The “cheap” all-you-can-eat places will cheat and use sesame salad dressing though. If you want a more traditional flavor, go elsewhere.

Shabu-Shabu Noodles?

Yes… interestingly enough, it is very common to add udon or ramen noodles to the broth toward the end of the meal.

This changes the flavor and gives you something else to entertain your tastebuds.

Essentially, after you’ve eaten the meat and vegetables all you will have left is a very flavorful broth. Add the noodles, let them boil for a couple minutes, and enjoy!

Shabu-Shabu Questions and Answers

What is the difference between sukiyaki and shabu shabu?

This is simple to answer. While both dishes use very similar ingredients, the flavor and cooking technique differ.

Sukiyaki is cooked in a skillet with a mixture of soy sauce and sugar.

Shabu-shabu is cooked in boiling broth

Here’s a great video showing the difference.

Is Shabu-Shabu Japanese or Korean?

If you’re interested in the origin of shabu-shabu, according to Wikipedia it’s a descendant of the Chinese hotpot. Which is probably of Mongolian origin.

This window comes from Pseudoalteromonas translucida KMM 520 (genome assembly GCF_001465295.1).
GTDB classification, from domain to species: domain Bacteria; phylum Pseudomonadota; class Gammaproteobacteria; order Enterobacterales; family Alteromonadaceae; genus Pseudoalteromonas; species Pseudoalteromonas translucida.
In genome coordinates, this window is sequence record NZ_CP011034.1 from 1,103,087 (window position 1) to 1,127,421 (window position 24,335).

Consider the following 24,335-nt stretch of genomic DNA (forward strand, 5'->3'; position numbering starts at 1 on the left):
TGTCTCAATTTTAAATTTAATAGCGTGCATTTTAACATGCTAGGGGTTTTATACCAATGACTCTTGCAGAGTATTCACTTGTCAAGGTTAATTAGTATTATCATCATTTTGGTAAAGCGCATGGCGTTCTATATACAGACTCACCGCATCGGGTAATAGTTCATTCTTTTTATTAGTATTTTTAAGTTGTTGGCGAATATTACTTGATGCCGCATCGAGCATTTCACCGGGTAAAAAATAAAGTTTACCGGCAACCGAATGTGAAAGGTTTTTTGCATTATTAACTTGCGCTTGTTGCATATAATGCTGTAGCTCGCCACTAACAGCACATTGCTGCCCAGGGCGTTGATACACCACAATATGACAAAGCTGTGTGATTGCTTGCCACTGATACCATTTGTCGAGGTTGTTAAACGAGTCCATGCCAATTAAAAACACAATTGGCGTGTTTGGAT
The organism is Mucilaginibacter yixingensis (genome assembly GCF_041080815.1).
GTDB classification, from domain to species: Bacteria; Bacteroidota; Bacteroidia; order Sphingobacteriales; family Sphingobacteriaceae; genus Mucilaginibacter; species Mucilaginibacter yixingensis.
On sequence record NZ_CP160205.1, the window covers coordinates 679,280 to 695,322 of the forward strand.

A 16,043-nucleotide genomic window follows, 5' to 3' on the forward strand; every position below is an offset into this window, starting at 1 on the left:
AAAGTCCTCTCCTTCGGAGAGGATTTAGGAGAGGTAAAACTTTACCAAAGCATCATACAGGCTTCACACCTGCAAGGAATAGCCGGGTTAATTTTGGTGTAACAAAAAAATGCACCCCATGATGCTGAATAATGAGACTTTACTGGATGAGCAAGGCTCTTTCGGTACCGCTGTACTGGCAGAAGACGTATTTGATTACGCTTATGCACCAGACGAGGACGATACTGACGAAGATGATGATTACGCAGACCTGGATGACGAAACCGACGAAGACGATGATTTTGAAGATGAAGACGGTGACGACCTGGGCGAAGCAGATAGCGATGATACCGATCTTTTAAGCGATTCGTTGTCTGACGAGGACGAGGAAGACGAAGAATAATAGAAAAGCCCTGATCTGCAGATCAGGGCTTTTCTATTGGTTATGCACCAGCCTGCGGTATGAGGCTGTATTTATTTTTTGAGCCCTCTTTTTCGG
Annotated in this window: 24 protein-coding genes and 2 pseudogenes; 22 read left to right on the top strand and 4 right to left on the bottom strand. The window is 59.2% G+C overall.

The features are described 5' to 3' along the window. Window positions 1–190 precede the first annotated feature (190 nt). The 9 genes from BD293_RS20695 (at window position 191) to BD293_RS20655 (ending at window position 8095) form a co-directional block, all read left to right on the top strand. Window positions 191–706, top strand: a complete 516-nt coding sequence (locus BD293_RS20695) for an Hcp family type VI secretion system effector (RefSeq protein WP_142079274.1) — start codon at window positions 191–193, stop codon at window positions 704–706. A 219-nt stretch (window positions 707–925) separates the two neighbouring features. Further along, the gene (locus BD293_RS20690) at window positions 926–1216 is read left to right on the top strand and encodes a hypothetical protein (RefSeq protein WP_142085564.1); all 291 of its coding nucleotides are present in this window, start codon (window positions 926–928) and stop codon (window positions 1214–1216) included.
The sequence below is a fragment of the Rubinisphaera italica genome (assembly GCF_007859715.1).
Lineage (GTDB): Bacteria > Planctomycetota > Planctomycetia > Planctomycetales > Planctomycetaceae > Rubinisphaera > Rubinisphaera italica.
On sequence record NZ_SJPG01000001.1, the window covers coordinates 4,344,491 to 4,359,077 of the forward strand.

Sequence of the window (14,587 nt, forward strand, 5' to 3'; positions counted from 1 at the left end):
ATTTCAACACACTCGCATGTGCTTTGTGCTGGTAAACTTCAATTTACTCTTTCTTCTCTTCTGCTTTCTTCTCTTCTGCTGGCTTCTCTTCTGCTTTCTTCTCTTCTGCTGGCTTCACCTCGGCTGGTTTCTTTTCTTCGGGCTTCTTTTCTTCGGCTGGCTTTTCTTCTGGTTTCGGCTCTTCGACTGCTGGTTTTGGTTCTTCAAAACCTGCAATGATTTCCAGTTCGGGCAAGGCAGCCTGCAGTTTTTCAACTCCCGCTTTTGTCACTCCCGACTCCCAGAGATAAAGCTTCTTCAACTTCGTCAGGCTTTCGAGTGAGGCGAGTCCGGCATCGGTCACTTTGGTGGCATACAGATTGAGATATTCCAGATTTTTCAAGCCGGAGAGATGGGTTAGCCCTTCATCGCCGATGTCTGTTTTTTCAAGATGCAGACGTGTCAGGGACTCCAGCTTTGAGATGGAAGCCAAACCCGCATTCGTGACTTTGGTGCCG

Shabu-shabu can be found in both Korea and Japan, but the flavor differs greatly between the two.

Korean shabu-shabu uses kimchi and other such ingredients to make the broth a more powerful flavor.

If you enjoy Korean shabu-shabu, or ate it before trying the Japanese variety, you’ll probably find the Japanese shabu-shabu a bit bland.

Is shabu shabu healthy?

It sure is. Veggies in a kombu broth and quality beef/pork.

Not much to go wrong there right?

I suppose you could over-indulge yourself and therefore consume too many calories… and there could be some amount of unhealthiness involved.

But probably not. Shabu-shabu is super healthy.